In accordance with the embodiment shown in FIG. 1, the integrated spark gap device comprises a high-voltage switch 10 formed on a substrate material 20. In accordance with this embodiment, the substrate material 20 is a dielectric material such as alumina, for example. Alumina is a ceramic material that has a high dielectric constant. The switch 10 has an anode element 11 and a cathode element 12, which are electrically isolated from each other by an air gap 13. A trigger electrode 14 is located in the gap 13 and is electrically isolated from the anode element 11 and the cathode element 12. The switch 10 is preferably covered with a thin layer of a dielectric material 15, such as polyimide, for example.

Typical lithographic techniques may be used to fabricate the spark gap device 1. The anode and cathode elements 11 and 12 comprise a conductive material, such as copper, for example. The trigger electrode 14 also comprises a conductive material, such as copper, for example. The anode and cathode elements 11 and 12 and the trigger electrode 14 may be put down on the substrate material 20 using any of a variety of techniques, such as vapor deposition, for example. The anode and cathode elements 11 and 12 and the trigger electrode 14 may be patterned using any of a variety of known techniques, such as photoresist masking and etching, for example. The anode and cathode elements 11 and 12 and the trigger electrode 14 may be disposed on a layer of titanium (not shown), which functions as an adhesive layer to cause the copper to adhere to the alumina. The anode and cathode elements 11 and 12 and the trigger electrode 14 may be covered with a layer of anti-oxidizing material (not shown), such as gold, for example.

The trigger electrode 14 is electrically coupled to a voltage source 16. A switch 17 is actuated to cause current to be provided to the trigger electrode 14. A resistor 18 controls the magnitude of the current provided to the trigger electrode 14. The switch 17 may be any type of switch including, for example, a field effect transistor (FET), a bipolar junction transistor (BJT), a mechanical switch, an electromechanical switch, etc.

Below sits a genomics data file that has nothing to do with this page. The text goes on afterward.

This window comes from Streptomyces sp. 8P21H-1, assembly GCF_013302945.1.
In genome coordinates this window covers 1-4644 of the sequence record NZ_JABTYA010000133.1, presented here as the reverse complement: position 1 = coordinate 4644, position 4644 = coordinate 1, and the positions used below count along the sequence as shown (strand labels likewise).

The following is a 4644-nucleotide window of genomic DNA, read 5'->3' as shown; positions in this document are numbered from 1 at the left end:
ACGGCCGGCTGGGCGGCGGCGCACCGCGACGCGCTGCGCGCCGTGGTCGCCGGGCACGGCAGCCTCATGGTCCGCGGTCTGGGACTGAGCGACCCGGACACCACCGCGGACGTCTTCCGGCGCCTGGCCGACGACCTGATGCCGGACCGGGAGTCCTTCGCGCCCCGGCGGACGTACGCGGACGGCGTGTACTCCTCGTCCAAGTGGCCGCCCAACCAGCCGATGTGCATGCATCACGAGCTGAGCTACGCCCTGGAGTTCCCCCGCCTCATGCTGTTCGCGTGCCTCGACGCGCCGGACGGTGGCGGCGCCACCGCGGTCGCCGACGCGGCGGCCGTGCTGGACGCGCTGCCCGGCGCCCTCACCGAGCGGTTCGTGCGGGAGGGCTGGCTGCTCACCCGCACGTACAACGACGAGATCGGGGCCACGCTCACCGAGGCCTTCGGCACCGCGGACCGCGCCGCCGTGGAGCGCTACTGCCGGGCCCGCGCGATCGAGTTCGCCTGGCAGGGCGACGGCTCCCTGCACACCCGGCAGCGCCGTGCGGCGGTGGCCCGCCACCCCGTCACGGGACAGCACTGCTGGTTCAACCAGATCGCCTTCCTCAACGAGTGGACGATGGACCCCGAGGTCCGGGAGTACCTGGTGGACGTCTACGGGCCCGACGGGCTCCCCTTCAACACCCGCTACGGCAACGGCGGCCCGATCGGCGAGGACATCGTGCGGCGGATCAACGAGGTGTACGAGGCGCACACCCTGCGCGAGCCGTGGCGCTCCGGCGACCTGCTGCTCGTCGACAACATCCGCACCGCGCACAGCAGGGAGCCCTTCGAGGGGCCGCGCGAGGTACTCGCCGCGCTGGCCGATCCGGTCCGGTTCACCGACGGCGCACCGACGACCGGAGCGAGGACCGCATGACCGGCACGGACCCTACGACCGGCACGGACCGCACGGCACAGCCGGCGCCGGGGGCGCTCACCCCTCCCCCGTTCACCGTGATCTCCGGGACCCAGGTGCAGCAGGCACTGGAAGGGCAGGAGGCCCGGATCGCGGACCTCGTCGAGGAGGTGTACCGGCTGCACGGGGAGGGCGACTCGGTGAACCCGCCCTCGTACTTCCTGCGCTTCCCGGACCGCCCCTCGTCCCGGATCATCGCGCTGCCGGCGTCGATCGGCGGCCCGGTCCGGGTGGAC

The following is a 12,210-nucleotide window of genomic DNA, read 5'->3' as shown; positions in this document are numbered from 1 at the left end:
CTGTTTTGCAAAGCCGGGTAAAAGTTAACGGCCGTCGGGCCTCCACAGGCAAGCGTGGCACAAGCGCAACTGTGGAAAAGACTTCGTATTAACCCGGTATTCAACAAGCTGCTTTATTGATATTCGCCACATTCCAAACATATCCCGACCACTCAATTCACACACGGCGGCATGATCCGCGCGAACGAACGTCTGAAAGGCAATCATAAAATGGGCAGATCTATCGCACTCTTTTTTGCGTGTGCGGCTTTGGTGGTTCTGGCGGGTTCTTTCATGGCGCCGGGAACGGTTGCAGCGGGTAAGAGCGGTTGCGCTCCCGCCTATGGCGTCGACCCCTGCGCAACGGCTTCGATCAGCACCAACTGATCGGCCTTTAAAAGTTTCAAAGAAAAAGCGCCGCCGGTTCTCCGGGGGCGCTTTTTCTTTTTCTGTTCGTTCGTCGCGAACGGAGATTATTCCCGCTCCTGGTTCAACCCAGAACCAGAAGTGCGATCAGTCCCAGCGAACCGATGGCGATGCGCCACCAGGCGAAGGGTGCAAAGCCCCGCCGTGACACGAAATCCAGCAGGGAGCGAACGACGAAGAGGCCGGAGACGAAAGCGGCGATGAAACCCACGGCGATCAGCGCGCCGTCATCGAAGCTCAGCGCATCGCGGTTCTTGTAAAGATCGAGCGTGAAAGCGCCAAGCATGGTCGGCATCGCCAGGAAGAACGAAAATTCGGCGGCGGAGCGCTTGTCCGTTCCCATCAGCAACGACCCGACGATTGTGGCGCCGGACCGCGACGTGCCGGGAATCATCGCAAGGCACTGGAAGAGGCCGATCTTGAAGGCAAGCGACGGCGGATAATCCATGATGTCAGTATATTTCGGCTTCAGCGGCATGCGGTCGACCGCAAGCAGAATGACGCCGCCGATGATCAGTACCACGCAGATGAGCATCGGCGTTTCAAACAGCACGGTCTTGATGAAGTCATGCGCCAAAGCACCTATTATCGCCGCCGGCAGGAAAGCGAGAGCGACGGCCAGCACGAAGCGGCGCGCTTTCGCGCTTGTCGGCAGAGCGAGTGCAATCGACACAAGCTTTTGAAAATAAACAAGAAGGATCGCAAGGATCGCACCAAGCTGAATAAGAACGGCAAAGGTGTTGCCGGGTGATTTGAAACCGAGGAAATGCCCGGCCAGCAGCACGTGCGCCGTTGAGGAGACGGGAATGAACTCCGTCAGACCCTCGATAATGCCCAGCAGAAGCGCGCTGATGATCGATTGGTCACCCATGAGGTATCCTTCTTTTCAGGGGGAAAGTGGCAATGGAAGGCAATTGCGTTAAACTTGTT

The high-voltage switch 10 is electrically coupled to a variable voltage supply 21, to a high-voltage capacitor 22, to a bleed resistor 23 and to a current limiting resistor 24. The capacitor 22 stores a large electrical charge that will be used to generate a spark in the spark gap device 1. The electrical charge is placed on the capacitor 22 by increasing the voltage supply 21. Once the capacitor 22 has been charged, actuation of the spark gap device 1 is controlled by controlling the actuation of the switch 17.

When the capacitor 22 is charged, an large electric field is exerted on the anode and cathode elements 11 and 12, which causes ions to migrate in the anode and cathode elements 11 and 12 toward the gap 13. When the switch 17 is actuated, current is provided to the trigger electrode 14 through the switch 17. The current provided to the trigger electrode 14 causes the trigger electrode 14 to vaporize. When the electrode 14 vaporizes, a plasma gas is released. The release of the plasma gas pushes up on the coating of polyimide 15 in the region of the gap 13, allowing the ions in the anode and cathode elements 11 and 12 to arc across the gap 13. The voltage differential between the anode and cathode elements 11 and 12 just prior to arcing is equal to or greater than approximately 300 volts.